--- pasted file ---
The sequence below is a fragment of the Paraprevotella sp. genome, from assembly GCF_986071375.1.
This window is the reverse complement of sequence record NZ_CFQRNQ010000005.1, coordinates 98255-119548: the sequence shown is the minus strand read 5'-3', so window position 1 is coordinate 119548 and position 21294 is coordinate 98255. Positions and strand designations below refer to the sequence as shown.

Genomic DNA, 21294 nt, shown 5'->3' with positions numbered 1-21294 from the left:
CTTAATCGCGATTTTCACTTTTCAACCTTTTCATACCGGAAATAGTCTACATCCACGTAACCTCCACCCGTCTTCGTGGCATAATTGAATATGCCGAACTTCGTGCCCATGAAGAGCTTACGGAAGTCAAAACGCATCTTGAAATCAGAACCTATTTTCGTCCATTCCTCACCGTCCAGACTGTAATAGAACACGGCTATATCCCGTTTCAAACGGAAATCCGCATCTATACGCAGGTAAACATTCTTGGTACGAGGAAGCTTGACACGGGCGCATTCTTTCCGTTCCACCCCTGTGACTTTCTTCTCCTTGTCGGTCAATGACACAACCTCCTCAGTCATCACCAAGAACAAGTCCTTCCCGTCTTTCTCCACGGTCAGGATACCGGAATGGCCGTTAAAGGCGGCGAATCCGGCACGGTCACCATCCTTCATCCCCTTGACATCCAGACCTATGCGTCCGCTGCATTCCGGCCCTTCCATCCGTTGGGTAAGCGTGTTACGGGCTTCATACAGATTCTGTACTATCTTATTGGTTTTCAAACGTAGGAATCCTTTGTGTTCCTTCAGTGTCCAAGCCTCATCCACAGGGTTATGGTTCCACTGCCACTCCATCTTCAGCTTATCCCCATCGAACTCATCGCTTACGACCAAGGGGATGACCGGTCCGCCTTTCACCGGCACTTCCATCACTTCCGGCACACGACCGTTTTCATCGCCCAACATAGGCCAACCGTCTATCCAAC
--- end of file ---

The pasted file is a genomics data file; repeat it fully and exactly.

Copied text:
The sequence below is a fragment of the Paraprevotella sp. genome, from assembly GCF_986071375.1.
This window is the reverse complement of sequence record NZ_CFQRNQ010000005.1, coordinates 98255-119548: the sequence shown is the minus strand read 5'-3', so window position 1 is coordinate 119548 and position 21294 is coordinate 98255. Positions and strand designations below refer to the sequence as shown.

Genomic DNA, 21294 nt, shown 5'->3' with positions numbered 1-21294 from the left:
CTTAATCGCGATTTTCACTTTTCAACCTTTTCATACCGGAAATAGTCTACATCCACGTAACCTCCACCCGTCTTCGTGGCATAATTGAATATGCCGAACTTCGTGCCCATGAAGAGCTTACGGAAGTCAAAACGCATCTTGAAATCAGAACCTATTTTCGTCCATTCCTCACCGTCCAGACTGTAATAGAACACGGCTATATCCCGTTTCAAACGGAAATCCGCATCTATACGCAGGTAAACATTCTTGGTACGAGGAAGCTTGACACGGGCGCATTCTTTCCGTTCCACCCCTGTGACTTTCTTCTCCTTGTCGGTCAATGACACAACCTCCTCAGTCATCACCAAGAACAAGTCCTTCCCGTCTTTCTCCACGGTCAGGATACCGGAATGGCCGTTAAAGGCGGCGAATCCGGCACGGTCACCATCCTTCATCCCCTTGACATCCAGACCTATGCGTCCGCTGCATTCCGGCCCTTCCATCCGTTGGGTAAGCGTGTTACGGGCTTCATACAGATTCTGTACTATCTTATTGGTTTTCAAACGTAGGAATCCTTTGTGTTCCTTCAGTGTCCAAGCCTCATCCACAGGGTTATGGTTCCACTGCCACTCCATCTTCAGCTTATCCCCATCGAACTCATCGCTTACGACCAAGGGGATGACCGGTCCGCCTTTCACCGGCACTTCCATCACTTCCGGCACACGACCGTTTTCATCGCCCAACATAGGCCAACCGTCTATCCAAC